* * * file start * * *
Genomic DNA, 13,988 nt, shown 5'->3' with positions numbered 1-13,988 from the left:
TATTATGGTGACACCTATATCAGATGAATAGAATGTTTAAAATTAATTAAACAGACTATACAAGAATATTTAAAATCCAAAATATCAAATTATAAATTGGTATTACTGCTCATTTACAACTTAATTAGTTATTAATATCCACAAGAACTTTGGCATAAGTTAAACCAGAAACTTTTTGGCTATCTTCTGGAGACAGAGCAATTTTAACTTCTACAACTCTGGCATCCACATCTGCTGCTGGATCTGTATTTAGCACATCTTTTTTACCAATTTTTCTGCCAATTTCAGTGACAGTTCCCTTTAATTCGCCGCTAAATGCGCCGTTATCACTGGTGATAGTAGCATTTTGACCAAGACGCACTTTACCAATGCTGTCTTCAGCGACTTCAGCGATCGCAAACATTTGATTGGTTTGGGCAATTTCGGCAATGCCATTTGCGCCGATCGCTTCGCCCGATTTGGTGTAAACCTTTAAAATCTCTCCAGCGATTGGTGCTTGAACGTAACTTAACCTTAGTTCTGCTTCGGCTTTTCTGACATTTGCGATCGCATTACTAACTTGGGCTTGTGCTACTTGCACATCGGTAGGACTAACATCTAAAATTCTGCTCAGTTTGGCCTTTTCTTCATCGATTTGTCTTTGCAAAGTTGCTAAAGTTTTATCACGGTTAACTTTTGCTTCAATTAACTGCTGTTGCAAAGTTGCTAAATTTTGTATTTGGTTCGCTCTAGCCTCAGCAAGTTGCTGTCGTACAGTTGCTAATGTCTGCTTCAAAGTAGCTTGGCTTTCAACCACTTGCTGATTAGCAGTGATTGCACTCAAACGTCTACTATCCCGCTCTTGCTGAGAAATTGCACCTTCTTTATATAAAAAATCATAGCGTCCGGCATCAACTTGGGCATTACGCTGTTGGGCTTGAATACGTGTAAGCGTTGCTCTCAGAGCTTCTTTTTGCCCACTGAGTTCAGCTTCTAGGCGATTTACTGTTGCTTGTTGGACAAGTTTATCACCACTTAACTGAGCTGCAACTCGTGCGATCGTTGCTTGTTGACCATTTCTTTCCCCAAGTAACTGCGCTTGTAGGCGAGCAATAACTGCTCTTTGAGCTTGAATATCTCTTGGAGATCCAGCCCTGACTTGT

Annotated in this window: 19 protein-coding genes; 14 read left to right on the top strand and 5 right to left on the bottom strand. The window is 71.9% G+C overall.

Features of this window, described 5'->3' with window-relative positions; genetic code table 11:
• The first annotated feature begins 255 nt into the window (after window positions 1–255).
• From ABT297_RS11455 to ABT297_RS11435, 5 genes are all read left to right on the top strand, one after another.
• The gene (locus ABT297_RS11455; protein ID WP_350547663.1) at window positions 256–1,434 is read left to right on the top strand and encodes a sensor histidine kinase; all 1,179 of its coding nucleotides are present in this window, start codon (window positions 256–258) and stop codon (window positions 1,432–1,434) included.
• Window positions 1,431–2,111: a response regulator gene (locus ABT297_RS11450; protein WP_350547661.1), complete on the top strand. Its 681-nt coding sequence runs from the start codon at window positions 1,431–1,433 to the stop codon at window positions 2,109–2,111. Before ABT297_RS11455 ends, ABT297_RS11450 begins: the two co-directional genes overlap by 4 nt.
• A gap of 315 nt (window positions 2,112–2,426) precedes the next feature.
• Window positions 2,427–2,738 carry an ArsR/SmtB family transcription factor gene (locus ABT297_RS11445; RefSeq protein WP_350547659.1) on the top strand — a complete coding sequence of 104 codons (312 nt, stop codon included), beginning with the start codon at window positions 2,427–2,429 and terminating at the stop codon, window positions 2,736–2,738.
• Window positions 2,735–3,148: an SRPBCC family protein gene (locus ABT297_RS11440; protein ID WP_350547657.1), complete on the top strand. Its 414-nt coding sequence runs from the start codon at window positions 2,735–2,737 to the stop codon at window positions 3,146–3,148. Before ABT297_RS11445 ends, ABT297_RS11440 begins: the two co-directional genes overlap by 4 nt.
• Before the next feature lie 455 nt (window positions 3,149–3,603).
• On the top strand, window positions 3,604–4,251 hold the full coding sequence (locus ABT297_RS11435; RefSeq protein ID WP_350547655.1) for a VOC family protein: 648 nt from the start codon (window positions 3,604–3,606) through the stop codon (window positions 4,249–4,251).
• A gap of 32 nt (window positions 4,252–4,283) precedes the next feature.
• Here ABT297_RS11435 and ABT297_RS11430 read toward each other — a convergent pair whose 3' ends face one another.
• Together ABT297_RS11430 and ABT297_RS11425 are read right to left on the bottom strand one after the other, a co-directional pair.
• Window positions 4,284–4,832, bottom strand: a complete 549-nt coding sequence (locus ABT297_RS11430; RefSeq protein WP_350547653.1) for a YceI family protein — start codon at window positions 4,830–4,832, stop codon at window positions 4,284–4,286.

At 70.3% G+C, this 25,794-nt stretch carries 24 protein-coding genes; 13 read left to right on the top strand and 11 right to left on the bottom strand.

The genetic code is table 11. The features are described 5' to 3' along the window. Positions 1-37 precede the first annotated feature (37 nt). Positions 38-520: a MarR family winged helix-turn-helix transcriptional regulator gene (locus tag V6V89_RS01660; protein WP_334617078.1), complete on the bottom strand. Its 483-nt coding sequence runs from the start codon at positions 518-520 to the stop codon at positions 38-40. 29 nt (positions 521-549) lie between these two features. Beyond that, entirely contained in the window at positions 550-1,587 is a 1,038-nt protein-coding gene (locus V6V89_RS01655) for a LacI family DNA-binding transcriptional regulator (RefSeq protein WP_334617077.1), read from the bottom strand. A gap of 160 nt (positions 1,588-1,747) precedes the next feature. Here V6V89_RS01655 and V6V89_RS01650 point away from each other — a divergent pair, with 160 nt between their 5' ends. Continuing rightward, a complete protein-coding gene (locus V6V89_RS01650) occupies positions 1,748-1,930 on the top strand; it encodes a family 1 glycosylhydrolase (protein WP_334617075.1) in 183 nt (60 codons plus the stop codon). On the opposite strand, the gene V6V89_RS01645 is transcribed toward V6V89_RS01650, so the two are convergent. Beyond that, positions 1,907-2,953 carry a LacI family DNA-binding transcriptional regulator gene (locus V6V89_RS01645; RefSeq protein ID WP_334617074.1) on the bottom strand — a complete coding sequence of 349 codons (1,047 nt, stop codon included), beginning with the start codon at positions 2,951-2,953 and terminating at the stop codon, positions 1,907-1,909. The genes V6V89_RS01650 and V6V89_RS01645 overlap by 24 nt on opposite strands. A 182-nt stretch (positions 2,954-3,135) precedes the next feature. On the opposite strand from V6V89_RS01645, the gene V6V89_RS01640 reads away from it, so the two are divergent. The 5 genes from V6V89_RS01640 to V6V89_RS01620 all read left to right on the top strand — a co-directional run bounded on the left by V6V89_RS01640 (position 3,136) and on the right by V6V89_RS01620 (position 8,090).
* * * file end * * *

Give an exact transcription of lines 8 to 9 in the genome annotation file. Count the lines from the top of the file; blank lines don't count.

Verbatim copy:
• Window positions 1,431–2,111: a response regulator gene (locus ABT297_RS11450; protein WP_350547661.1), complete on the top strand. Its 681-nt coding sequence runs from the start codon at window positions 1,431–1,433 to the stop codon at window positions 2,109–2,111. Before ABT297_RS11455 ends, ABT297_RS11450 begins: the two co-directional genes overlap by 4 nt.
• A gap of 315 nt (window positions 2,112–2,426) precedes the next feature.